Binx and Spells and Tricks
When an ingredient card with Binx icon on it is played, that player takes the Binx mover and places it in front of them. As long as they have Binx, they play their hand face up, allowing the other players to see (and plan around) what they have.
Spell cards are associated with one of the three witch sisters. When a player plays a card with a spell icon, they draw the top spell card. As long as the witch casting the spell is not stunned, the player reads the text of the spell out loud and applies its effects. These are never good for the players!
If a player cannot play an ingredient, the player must then draw a spell card and resolve it if the sister isn’t stunned. That player must now discard at least one or more cards from their hand and draw an equal number of ingredients.
The trick tokens provide the players with an extra ability that may be able to stave off disaster. For example, the “Billy Butcherson” token allows a player to skip playing an ingredient for one turn. However, each token can only be played once per game.
Hocus Pocus: The End is Near
The short-term goal players are trying to achieve by playing cards is to be able to “stun” one of the witches. Each witch has a specific way she can be stunned.
Once the players succeed in “stunning” a witch, they place the Stun token on that witch and the round ends. If the card that is played to end the round has a Binx or spell icon on it, it is ignored. The sun token is moved up one space, and any ongoing spell effects end.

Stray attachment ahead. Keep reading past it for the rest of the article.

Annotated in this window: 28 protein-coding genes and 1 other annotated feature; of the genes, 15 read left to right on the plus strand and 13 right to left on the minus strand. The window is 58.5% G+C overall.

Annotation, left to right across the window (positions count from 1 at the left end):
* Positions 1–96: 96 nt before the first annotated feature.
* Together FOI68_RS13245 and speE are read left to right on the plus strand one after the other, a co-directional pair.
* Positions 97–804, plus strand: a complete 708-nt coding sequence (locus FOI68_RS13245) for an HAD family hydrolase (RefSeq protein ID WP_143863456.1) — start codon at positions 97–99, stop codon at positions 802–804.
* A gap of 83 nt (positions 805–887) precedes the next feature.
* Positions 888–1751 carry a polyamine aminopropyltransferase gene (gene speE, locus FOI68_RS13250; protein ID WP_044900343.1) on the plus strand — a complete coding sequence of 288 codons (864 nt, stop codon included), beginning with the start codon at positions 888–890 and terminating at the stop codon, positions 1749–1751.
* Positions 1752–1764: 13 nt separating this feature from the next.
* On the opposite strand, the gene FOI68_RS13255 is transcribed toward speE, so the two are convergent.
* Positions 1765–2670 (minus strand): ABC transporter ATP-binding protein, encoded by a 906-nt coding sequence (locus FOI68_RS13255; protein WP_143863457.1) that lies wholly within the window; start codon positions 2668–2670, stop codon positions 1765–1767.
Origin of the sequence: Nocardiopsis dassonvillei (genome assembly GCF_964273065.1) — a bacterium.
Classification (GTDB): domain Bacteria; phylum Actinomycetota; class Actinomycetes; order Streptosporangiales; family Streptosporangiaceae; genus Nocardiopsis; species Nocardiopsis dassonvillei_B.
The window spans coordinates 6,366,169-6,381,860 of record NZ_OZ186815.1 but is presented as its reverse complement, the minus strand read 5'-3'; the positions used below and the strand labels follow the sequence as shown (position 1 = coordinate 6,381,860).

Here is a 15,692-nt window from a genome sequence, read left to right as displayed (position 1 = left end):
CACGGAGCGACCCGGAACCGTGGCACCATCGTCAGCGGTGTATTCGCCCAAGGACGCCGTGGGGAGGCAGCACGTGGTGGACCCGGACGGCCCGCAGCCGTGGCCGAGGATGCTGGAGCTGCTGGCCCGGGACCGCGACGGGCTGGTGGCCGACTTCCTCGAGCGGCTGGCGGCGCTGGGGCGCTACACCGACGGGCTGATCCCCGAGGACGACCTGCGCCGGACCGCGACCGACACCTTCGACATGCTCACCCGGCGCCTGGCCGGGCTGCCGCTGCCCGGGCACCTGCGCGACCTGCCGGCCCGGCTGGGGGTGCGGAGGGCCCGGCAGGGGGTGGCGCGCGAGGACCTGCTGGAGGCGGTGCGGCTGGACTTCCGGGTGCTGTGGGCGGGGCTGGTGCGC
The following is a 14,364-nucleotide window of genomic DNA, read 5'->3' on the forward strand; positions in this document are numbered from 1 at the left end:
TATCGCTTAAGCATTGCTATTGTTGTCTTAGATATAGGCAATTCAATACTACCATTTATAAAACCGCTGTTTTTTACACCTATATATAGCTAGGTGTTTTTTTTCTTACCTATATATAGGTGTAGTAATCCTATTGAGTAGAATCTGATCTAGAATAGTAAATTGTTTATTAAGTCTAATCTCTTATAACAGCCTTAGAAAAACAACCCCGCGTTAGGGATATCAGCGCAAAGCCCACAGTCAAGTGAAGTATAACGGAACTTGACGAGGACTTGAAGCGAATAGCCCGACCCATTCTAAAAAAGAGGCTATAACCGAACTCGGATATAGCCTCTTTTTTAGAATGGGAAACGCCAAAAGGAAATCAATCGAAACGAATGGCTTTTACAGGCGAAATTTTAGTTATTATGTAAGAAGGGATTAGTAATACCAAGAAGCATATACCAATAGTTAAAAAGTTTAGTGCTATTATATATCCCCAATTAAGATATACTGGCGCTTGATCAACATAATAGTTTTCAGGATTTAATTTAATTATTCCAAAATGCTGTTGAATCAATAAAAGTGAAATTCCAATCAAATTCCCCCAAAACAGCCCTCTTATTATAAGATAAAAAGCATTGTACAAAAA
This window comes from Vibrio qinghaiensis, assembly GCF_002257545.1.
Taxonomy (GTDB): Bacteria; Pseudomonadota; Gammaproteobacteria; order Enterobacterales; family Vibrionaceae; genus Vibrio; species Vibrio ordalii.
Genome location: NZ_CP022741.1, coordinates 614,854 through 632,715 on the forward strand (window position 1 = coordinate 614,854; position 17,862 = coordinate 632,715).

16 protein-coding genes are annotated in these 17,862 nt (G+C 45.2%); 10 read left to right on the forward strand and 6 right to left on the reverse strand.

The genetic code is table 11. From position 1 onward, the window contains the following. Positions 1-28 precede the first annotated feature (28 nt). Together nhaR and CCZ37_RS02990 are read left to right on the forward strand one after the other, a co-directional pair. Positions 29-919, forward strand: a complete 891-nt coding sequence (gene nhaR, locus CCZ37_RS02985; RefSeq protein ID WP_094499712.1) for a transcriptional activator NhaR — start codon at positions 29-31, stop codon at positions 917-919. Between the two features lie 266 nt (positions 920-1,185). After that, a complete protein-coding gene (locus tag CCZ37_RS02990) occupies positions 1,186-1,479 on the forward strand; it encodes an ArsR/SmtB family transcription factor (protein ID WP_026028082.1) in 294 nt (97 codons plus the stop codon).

All the ingredients in the cauldron are collected and sorted and any without a Binx or spell icon are set aside and removed from the game, while those with the icons are shuffled back into the ingredients deck along with any discards.
Binx is removed from play until another Binx card is played. Players start the round with the cards they still have their hand from the previous round, and the player to the left of the player whose card ended the round goes first.
The witch that was stunned to end the round remains stunned until either a spell removes it or another round ends.
Hocus Pocus: Game Over
The game ends with a winning player when the sun icon reaches the top space, which essentially is after three rounds. Alternatively, if a player needs to draw an ingredient card but the shrinking deck is finally empty, the game ends immediately with a player loss.
However, if the deck is empty, players can choose to not draw cards and can continue to try to play cards, stun the witch, and end the round with the cards in their hand.
But, if they must play a spell that forces them to draw, or can’t play an ingredient, then they would be forced to draw a card and end the game with the loss.
Fundemonium’s Gametopia: Home of Disney Hocus Pocus and Other Great Games